Despite several high-profile cyberattacks against some of the largest school districts in the country, the education sector saw fewer ransomware attacks compared to this time last year, a new analysis suggests. However, security leaders shouldn’t be too quick to let their guards down as another threat is quickly taking the spotlight.
Last week, the cybersecurity company SonicWall published its mid-year update report in which it identified some of the latest trends and tactics used by cybercriminals. Based on its findings, the researchers offer both good and bad news for K12 leaders to consider ahead of the 2023-24 school year.
A dip in ransomware incidents
Since becoming the number one target for ransomware attacks, several security organizations have advised leaders throughout the education sector to keep a sharp focus on cybersecurity. While this advisory ceases to fade in importance, the number of ransomware incidents against educational institutions actually decreased compared to data taken this time last year, according to the report.
While attacks against higher-ed organizations increased by 6% during the first half of 2023, this minor spike is offset by a significant drop (19%) in incidents against K12 schools, in addition to an “astounding” 95% drop among “other educational organizations.”
However, the education industry continues to be the most-targeted sector compared to government, healthcare, retail and finance.
Malware, the latest threat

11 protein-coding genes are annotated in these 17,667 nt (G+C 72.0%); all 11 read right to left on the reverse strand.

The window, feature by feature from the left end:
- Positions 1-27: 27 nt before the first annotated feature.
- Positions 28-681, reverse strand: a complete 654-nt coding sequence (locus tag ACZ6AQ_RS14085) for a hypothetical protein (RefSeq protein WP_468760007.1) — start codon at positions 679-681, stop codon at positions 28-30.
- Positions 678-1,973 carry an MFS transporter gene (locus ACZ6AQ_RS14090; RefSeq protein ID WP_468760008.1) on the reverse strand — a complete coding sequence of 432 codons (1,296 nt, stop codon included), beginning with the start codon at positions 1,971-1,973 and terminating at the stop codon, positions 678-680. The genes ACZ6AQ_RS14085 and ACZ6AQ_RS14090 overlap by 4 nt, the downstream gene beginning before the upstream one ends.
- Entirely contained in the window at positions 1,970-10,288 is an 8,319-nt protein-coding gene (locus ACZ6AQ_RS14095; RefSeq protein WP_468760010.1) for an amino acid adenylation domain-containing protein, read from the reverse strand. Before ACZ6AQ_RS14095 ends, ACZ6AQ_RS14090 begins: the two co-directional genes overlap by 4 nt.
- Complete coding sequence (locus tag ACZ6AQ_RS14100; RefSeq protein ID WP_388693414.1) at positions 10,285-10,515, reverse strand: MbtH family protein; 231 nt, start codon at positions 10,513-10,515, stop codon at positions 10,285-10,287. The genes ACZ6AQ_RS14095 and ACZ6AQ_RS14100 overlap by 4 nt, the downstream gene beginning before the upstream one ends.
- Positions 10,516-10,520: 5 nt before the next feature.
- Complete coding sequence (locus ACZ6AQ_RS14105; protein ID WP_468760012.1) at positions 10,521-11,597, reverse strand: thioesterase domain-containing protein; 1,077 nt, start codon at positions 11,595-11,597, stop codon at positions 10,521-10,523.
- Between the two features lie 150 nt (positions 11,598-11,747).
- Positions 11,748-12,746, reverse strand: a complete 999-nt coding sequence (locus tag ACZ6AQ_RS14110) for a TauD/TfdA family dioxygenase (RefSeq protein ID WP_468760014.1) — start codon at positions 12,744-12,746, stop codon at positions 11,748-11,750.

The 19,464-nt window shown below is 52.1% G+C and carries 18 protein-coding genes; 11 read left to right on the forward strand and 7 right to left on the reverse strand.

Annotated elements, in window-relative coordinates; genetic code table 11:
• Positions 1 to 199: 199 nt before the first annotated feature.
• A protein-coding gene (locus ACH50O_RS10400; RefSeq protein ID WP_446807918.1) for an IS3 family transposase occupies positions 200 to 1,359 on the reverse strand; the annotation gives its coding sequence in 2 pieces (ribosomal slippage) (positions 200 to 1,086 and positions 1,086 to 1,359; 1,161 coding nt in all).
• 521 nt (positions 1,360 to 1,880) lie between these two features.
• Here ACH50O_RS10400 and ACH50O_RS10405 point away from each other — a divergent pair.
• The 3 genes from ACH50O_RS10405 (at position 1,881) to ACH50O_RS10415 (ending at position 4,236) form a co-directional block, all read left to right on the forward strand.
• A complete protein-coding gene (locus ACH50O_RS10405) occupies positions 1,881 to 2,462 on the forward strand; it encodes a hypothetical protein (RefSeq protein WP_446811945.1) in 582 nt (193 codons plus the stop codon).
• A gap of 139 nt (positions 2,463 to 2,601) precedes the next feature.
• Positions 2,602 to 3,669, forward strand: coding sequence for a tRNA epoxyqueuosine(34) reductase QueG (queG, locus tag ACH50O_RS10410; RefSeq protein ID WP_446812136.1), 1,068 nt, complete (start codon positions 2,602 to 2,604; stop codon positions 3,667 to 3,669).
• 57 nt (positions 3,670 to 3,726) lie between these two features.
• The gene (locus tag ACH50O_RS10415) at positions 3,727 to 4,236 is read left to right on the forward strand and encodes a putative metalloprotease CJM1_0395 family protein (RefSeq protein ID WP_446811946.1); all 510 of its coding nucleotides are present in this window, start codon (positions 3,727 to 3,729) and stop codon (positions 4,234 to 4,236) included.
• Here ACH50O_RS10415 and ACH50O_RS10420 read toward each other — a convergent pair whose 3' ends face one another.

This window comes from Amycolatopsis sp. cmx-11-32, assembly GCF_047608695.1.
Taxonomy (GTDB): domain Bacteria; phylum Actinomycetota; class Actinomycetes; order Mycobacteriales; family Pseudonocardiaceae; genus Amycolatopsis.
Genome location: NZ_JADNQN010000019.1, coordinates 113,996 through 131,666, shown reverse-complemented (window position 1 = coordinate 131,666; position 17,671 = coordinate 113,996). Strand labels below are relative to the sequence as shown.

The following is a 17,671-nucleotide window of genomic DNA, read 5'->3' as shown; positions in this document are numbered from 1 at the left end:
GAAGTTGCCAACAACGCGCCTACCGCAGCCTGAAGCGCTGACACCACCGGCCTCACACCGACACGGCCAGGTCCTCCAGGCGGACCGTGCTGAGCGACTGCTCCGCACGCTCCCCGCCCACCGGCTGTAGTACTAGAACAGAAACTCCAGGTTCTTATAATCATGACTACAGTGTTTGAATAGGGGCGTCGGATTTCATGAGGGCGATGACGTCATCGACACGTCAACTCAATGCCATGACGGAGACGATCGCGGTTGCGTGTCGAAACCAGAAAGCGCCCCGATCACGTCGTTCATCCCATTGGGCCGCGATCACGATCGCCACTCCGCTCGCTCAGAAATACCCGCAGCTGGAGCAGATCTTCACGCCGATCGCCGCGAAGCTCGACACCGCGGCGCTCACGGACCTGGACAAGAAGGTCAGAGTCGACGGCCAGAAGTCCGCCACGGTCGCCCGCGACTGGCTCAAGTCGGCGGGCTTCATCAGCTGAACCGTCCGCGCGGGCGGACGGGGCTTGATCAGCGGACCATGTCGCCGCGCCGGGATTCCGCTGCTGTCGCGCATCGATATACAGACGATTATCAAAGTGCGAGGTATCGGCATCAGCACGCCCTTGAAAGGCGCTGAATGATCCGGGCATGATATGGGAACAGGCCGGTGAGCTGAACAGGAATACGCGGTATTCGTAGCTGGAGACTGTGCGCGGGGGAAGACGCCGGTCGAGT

Tech leaders through the education industry should keep a watchful eye on malware attempts from cybercriminals, the report suggests. Similar to ransomware, education is also the most common victim of malware attacks.
During the first six months of 2023, this industry saw a 179% spike in overall attack volume compared to the first half of 2022. The attacks are seemingly regular as well, with 16.6% of victims reported being targeted at least once a month.
Again, these trends tell a different story across K12 and higher education respectively.
“Higher education actually saw a decrease in malware attempts in the first half of the year, bringing their total attack volume down 42%,” the report reads. “But this was more offset by a massive spike in malware among K12 organizations, which saw a staggering 466% increase in attacks year to date.
Resources for leaders
While these threats may not be of any surprise to you or your IT department, their sheer scope may be of concern. If that is the case, the U.S. Department of Education offers a variety of resources for K12 and higher education leaders wanting to gain a better understanding of how to mitigate and prevent various cyber threats. Here’s a brief list:
- Addressing Adversarial and Human-Caused Threats That May Impact Students, Staff, and Visitors
- Building Technology Infrastructure for Learning Guide
- Data Breach Scenario Training Kits
- Data Security Checklist
- School Closure Best Practices
- Ransomware Targeting Educational Institutions
- Integrating Cybersecurity with Emergency Operations Plans (EOPs) for Institutions of Higher Education (IHEs)